A Taster

I haven’t had time to review Katherine Swift’s formidably gorgous book, The Morville Hours, but it is the kind of work that is worth quoting in chunks. The book follows the monastic ‘hours’, the services of the divine office from Vigils to Compline, whilst simultaneously moving through the calendar year and the seasons. This is an excerpt from the chapter ‘Terce’, which explores – wrong word; inhabits, celebrates, bathes us in – the natural delights of the months of May and June.

When we came out of the church we found a dead swift lying on the path, its long back-swept wings – shaped like a discus, made for speed – pale with dust. The swifts arrive last of all our summer visitors, flying north over the Sahara from central Africa to arrive at Morville in late May. But they don’t stay at Morville, unlike the swallows and house martins who return year after year to the same nests under the eaves or on the rafters of the outbuildings. The swifts are urbanites, boy-racers, party people; they cruise the sky above the Church Meadow, sieving the air for gnats with their wide-open mouths, but really they prefer the town, wheeling round the attics and the chimney pots of Bridgnorth in great shrieking mobs. Swifts are the natural acrobats of the aerial world. But once grounded they find it almost impossible to take off again. Their Latin name, Apus, comes from the Greek, meaning ‘without feet’. In fact they have strong claws with which they cling to the vertical rocky surfaces of their preferred nesting sites, but it is true that their legs are small and weak, ill-adapted for perching or walking. They eat, drink, sleep and mate in the air, returning to earth only to nest. Young birds may remain aloft for two or even three years at a time.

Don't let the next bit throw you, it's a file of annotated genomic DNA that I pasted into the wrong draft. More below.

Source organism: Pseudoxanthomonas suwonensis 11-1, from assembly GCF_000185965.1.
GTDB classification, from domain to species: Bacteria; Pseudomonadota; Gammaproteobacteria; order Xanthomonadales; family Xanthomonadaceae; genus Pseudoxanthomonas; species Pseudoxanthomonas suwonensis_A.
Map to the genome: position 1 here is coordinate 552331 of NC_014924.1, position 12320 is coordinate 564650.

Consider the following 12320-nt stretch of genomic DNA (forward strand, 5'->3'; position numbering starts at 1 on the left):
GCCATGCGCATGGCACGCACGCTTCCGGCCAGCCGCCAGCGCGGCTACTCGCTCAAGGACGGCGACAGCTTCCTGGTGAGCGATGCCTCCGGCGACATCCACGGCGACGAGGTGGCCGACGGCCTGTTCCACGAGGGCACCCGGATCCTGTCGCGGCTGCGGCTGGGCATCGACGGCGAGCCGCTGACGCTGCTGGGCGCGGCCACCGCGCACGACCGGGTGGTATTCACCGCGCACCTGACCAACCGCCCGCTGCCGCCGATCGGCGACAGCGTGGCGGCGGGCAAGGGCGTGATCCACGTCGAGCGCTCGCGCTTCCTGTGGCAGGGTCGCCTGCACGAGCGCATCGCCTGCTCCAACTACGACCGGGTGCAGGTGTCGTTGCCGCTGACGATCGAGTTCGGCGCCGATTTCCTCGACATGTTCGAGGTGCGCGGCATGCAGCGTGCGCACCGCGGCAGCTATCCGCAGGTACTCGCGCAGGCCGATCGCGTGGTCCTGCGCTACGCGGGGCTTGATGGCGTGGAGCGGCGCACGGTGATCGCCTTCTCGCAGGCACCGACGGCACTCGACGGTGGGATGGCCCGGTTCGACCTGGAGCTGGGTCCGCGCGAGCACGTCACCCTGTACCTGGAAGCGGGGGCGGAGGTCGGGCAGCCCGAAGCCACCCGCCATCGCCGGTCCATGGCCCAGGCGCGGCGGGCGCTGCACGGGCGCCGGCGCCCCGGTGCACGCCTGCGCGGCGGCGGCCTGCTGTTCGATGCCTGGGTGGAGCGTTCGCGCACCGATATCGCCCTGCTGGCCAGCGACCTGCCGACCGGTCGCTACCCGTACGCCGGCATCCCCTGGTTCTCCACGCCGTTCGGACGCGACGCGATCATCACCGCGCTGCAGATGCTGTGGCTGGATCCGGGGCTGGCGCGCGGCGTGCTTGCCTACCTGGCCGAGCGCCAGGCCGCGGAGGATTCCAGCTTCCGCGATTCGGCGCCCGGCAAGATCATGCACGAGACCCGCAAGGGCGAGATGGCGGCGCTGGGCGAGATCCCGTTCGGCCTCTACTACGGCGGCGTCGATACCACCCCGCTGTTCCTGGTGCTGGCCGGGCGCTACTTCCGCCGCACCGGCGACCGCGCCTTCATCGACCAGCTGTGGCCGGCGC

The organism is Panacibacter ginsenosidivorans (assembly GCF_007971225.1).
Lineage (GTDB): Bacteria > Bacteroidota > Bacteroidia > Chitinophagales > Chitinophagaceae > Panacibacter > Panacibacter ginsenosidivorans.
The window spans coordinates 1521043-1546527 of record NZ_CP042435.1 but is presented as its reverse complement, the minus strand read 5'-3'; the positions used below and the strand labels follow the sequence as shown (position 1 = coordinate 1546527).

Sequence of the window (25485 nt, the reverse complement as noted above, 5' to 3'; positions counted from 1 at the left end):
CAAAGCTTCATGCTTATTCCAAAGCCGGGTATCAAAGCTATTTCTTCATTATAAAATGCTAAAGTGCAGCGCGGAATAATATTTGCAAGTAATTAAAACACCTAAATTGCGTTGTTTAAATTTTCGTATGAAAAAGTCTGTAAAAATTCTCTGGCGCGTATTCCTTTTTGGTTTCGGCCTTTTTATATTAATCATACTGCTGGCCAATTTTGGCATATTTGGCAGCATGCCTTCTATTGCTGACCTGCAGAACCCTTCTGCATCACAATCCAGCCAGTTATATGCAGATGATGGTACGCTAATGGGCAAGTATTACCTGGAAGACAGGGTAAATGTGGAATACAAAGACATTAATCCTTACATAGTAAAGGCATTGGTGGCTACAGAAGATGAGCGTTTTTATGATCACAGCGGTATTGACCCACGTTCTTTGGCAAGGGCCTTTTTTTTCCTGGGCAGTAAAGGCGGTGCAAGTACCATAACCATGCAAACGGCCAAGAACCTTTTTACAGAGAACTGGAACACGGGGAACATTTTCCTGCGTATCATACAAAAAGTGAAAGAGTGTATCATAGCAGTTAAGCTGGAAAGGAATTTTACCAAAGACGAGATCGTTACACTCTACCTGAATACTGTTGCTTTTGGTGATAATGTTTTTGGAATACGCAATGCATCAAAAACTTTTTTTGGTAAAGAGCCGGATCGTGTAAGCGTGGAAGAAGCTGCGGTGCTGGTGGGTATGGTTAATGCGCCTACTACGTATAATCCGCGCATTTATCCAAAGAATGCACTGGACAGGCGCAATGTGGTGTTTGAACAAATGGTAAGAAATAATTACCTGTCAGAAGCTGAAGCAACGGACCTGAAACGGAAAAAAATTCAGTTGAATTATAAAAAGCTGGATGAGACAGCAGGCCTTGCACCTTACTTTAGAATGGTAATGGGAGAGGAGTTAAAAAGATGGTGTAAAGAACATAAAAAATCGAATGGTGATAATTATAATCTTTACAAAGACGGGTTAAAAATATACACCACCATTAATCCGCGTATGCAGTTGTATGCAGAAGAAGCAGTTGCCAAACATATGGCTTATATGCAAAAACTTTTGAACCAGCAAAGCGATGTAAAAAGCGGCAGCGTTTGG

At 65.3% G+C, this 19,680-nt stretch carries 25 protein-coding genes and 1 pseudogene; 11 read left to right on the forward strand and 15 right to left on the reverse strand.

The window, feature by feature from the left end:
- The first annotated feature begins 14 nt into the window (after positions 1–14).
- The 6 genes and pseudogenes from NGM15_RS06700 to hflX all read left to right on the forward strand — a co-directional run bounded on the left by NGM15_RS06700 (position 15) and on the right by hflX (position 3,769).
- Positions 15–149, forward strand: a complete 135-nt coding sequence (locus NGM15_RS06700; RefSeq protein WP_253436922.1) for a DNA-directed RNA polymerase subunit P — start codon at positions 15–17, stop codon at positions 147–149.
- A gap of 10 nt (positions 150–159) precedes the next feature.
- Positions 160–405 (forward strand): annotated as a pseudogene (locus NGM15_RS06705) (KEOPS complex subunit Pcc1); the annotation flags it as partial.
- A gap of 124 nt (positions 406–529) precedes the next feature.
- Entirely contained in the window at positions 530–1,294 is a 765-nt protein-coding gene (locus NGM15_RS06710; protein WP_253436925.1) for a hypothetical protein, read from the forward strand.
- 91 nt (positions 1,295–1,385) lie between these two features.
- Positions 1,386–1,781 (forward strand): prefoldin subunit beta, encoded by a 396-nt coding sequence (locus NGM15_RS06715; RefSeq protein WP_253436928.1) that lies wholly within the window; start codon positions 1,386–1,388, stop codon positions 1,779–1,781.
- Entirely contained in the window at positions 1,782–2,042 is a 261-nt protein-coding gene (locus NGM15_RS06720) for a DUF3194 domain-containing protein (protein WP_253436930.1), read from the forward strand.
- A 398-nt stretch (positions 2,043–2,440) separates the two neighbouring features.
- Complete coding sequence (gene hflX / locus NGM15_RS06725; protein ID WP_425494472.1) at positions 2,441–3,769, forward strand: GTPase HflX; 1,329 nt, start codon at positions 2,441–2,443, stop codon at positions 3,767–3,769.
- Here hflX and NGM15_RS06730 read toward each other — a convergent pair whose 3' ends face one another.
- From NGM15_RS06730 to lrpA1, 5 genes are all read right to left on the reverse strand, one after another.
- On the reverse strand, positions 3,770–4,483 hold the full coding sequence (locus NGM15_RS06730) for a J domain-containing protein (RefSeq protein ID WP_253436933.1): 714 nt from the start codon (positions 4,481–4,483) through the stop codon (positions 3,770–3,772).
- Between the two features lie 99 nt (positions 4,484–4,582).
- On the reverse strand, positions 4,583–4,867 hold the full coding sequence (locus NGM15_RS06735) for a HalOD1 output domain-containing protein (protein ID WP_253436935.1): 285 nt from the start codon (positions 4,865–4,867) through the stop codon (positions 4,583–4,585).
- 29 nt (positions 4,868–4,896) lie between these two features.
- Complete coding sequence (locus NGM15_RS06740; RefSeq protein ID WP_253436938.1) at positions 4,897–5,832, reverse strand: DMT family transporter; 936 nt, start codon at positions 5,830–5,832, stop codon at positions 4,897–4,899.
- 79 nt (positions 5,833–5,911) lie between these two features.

What must it be like to sleep on the wing, so trusting in the cushion of air to hold you up; so perfectly in your element that you are everywhere at home, with no fear of getting lost, no dread of arrival or pang of departure? […]

One of the group tenderly stooped to life the dead bird out of the way. ‘Oh! I think it’s still alive,’ she said. In the hope that it would still have enough strength left to fly, if it could get aloft, we tossed it into the air. Silhouetted against the deep blue of the sky, the bird faltered, fluttered, fell and finally took wing.

I don’t think of myself as a person with an inclination towards nature writing, but my goodness me, I admire this book. Actually, it’s not fair to suggest this is just about nature – history, mythology, literature, religion, and autobiography all have their place here, in glorious convergence. I won’t say any more now; I really do want to review it properly.

13 thoughts on “A Taster

  1. After you mentioned it before I went off and ordered it! Now I can’t wait to see it arrive in the mail. I’m not really religious or all that into nature (peripherally maybe), but this sounds marvellous.

  2. This may be “a taster” but I am salivating already. Cannot wait to read your full review, although the quote itself has probably sold me.